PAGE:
Abstract The Richardson classification system for Aortopulmonary Septal Defect (APSD) includes simple Defects between the ascending aorta and pulmonary trunk (type I), Defects extending distally to include the origin of the right main pulmonary artery (type II), and anomalous origin of the right main pulmonary artery from the ascending aorta with no other Aortopulmonary communication (type III). These are rare lesions that must be repaired in early infancy to avoid development of pulmonary vascular disease. Few reports have focused on patients with complex, associated lesions who underwent repair in early infancy. Between 1972 and 1995, 24 patients with Richardson type I (n = 11), II (n = 7), or III (n = 6) Defects underwent repair at ages ranging from 2 to 172 days (median 34). Twelve patients had complex, associated anomalies, including interrupted or hypoplastic arch (n = 9), tetralogy of Fallot with (n = 1) or without (n = 1) pulmonary atresia, and transposition of the great arteries (n = 1). The most recent 7 patients were diagnosed by echocardiography without cardiac catheterization. There were no early or late deaths among the 12 patients with simple APSD. Four patients with complex, associated lesions died in the early postoperative period and another died 4 months after surgery. All 6 surviving patients with interrupted arch have had recurrent obstruction at the arch repair site, although reintervention for this reason has been performed in only 2 patients. Altogether, 6 early survivors have required reintervention, and all survivors are in New York Heart Association class I at follow-up ranging from 2 to 25 years. Thus, long-term survival after repair of APSD in early infancy is excellent. Late sequelae are likely to be related either to associated lesions or to obstruction at the APSD repair site. Almost all cases of APSD in young infants can be diagnosed and evaluated by echocardiography without catheterization.

Yuuji Hamamichi – 2nd expert on this subject based on the ideXlab platform

  • prenatal diagnosis of Aortopulmonary window with interrupted aortic arch by fetal echocardiography
    Fetal Diagnosis and Therapy, 2010
    Co-Authors: George Hayashi, Noboru Inamura, Futoshi Kayatani, Yukiko Kawazu, Yuuji Hamamichi

    Abstract:

    We report the first case of prenatally diagnosed Aortopulmonary window (APW) with interrupted aortic arch. The mother was referred for fetal echocardiography at 29 weeks’ gestation because of suspected congenital heart disease. On the short-axis view, we clearly imaged the Aortopulmonary Septal Defect at the proximal pulmonary artery and type A interrupted aortic arch. The window was 4 mm and the shunt flow detected by color flow Doppler was right-to-left in systole and early diastole. All aortic arch branches originated from the aorta proximal to the interruption. The well-developed ascending aorta was not continuous with the descending aorta in the sagittal view of the aortic arch. Visualization of the direction of the shunt flow across the APW and each origin of subclavian arteries was useful for the diagnosis of APW with interrupted aortic arch.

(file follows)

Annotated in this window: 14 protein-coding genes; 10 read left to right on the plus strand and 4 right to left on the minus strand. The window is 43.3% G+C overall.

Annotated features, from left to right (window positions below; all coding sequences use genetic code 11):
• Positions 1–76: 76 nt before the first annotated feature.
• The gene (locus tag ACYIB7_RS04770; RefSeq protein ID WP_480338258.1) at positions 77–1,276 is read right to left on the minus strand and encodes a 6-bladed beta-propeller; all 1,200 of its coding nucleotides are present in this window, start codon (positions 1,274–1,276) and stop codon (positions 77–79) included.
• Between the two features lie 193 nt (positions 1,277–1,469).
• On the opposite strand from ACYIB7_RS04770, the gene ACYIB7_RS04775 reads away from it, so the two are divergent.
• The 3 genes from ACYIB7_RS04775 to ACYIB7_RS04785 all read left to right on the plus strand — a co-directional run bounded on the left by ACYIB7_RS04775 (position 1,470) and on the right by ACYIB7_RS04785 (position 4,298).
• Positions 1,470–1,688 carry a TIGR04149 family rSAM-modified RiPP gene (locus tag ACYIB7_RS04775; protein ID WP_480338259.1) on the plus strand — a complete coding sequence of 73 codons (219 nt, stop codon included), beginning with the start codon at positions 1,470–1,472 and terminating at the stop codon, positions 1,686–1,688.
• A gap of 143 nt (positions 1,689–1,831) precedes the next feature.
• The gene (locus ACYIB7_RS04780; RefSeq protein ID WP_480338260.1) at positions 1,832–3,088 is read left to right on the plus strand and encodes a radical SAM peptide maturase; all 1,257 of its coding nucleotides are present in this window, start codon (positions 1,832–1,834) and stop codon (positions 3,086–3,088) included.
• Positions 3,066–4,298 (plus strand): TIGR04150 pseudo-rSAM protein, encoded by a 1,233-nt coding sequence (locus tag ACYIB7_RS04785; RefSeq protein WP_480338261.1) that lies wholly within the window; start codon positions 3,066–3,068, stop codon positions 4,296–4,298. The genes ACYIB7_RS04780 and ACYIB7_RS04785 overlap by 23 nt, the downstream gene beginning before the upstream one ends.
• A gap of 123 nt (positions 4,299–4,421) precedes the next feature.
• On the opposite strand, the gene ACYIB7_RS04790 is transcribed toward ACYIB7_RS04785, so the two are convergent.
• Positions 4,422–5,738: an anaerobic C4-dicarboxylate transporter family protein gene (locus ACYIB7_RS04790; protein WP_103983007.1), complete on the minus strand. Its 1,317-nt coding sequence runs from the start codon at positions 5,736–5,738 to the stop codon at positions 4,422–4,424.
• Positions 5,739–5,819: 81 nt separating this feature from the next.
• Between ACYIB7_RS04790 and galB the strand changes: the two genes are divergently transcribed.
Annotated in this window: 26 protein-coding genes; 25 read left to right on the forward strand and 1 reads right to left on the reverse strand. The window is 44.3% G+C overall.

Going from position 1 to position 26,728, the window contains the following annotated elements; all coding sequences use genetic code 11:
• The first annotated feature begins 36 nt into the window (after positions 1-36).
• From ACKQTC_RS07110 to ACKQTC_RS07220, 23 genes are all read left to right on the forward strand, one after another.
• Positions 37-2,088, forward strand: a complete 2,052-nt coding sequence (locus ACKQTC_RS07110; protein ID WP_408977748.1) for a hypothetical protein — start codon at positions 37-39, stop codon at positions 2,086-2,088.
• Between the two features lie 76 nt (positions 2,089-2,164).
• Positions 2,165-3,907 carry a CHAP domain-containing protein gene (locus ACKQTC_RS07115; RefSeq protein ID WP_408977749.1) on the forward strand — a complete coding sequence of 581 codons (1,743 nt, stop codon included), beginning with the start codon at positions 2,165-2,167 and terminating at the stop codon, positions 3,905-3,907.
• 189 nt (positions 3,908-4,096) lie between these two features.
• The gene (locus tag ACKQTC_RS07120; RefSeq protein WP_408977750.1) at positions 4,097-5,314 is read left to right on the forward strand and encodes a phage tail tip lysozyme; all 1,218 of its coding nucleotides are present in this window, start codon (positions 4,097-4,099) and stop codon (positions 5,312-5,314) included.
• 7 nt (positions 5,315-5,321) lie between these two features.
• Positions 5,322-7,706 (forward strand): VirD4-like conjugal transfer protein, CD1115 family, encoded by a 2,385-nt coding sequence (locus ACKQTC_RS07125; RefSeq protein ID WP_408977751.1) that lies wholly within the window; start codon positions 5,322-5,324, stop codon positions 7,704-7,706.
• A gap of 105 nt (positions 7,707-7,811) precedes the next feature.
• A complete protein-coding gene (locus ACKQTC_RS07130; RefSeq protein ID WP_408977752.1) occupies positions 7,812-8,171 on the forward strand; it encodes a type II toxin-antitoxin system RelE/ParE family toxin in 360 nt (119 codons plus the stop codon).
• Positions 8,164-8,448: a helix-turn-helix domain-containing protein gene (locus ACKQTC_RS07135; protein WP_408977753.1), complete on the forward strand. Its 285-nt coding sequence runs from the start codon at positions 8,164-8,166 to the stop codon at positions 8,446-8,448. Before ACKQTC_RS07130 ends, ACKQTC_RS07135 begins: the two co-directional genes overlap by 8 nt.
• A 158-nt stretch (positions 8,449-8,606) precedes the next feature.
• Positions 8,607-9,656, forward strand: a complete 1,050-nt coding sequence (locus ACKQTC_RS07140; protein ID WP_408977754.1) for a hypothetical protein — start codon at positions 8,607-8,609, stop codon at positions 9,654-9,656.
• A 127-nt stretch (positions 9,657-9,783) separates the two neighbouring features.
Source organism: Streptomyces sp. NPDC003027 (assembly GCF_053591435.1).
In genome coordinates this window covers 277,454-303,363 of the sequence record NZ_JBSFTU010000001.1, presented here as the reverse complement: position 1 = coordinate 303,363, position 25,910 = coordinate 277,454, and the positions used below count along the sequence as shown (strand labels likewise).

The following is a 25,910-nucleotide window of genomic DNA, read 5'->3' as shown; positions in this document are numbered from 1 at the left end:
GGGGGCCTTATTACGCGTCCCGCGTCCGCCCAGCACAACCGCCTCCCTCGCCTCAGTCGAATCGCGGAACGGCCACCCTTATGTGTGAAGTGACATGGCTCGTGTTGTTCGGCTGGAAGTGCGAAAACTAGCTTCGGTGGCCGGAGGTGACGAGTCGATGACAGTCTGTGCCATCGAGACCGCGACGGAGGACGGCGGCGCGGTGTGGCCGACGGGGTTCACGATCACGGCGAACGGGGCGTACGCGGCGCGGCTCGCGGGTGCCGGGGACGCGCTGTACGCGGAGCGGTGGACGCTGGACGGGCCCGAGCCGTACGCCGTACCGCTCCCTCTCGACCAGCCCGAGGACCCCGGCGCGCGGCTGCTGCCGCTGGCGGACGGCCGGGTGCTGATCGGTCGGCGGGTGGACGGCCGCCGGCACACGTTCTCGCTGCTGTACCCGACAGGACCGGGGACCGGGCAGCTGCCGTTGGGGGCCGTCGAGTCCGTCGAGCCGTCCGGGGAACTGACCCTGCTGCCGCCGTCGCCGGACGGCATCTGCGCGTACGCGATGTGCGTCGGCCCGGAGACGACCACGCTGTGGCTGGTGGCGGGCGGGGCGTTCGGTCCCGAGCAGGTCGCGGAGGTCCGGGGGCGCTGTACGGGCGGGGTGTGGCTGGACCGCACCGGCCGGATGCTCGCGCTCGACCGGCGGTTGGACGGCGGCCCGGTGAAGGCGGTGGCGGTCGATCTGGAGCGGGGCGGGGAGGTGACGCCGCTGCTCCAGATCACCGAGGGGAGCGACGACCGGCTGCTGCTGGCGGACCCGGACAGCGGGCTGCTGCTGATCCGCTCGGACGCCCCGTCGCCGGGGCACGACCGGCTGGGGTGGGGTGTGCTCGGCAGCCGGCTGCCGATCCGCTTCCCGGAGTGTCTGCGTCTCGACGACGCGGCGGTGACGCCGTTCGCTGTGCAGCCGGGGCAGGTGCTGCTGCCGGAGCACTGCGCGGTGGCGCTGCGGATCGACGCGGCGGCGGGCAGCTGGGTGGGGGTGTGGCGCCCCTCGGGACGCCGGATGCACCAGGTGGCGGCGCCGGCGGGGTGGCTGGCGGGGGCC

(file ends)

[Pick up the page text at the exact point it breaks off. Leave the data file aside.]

L I Jingwei – 3rd expert on this subject based on the ideXlab platform

  • surgical experience for the treatment of Aortopulmonary Septal Defect
    Chinese Journal of Thoracic and Cardiovaescular Surgery, 2009
    Co-Authors: L I Jinhua, L I Jingwei

    Abstract:

    Objective Aortopulmonary Septal Defect is rare and accounted for abont 0.15% to0.60% of infants and children with congenital heart malformation. Aortopulmonary Septal Defect has similar pathophysiologic findings with patent ductus. Early pul-monary hypertension and congestive heart failure may develop as a result of large left to right shunt from the ascending aorta to the pul-monary artery, with a relatively rapid progression of pathological changes in the pulmonary vessels associated with pulmonary hyperten-sion. This article will describe our surgical experience in the treatment of this disease. Methods From December 1987 to March 2000,16 cases with Aortopulmonary Septal Defect underwent surgical treatment, 11 were males and 5 were females. The mean age and weight were (8.2 ± 7.1) years (range from 5 months to 22 years) and (22.2± 13.9) kg (range from 5.8 to 50.0) respectively. Seven cases were type Ⅰ, seven were type Ⅱ and two were type Ⅲ according to Richardson’s classification. The mean scale of aortop-ulmonary Septal Defect was (22.6± 7.3)mm (range from 10 to 35) . Coexistent ventriculor Septal Defect was found in two cases, atri-al Septal Defect was found in another two cases, patent ductus in one case and interrupted aortic arch (type B) in two cases. Cardiac catheterization were perforomed in ten cases, and the systolic and mean pulmonary artery pressure were (75.4± 25.2) mmHg (range from 39 to 120) and (55.1± 25.2) mmHg (range from 21 to81) respectively. All patients underrwent surgical repair under cardiop-ulmonary bypass (CBP) at moderate hypothermic temperature. Deep hypothermic circulatory arrest was used in two cases with inter-rupted aortic arch. The mean duration of aortic clamping and CPB were (70.4± 48.1) minutes and (110.5± 62.9)minutes. Strate-gies for APW repair were trans-aortic with patch closure in thirteen cases, trans-pulmonary in two cases and trans-window in one case.Other coexistent malformations were corrected simultaneously. Results The poet-operative systolic and mean pulmonary artery pres-sure were decreased to (50.2±18.5) mmHg (range from 20 to 78 mmHg) and (40.0± 15.2) mmHg (range from 18 to 65 mmHg) respectively. The mean duration of postoperative mechanical ventilation was (22.6 ±14.5) hours (range 12-70), that for ICU-staying was (45.8 ± 55.5) days (1-70), and that for hospitalization was (49.1 ±32.2) days (14-127). Two APW cases with interrupted aortic arch died of lethal acute renal failure and low cardiac output syndrome perioperatively. During the mean follow-up period of (8.8±7.5) years, there was no re-operation case or late death in 14 survived patients. All of them showed improvement in the heart function except for one patient who had small residual shunt. Pationts who recovered have gone to work or to school with the resolution of their murmus and significant improvement in the pulmonary congestion. Their enlarged hearts before operation have reduced by var-ious extents. Condusion Given the early pathological changes of pulmonary vessels in patients with Aortopulmonary Septal Defect,early diagnosis and surgical treatment, which may decrease the mortality, are of critically important. Coexistent and complicated con-genital Defects such as interrupted aortic arch may increase the mortality in APW cases.

    Key words:
    Aortopulmonary Septal Defect; Cardiac surgical procelures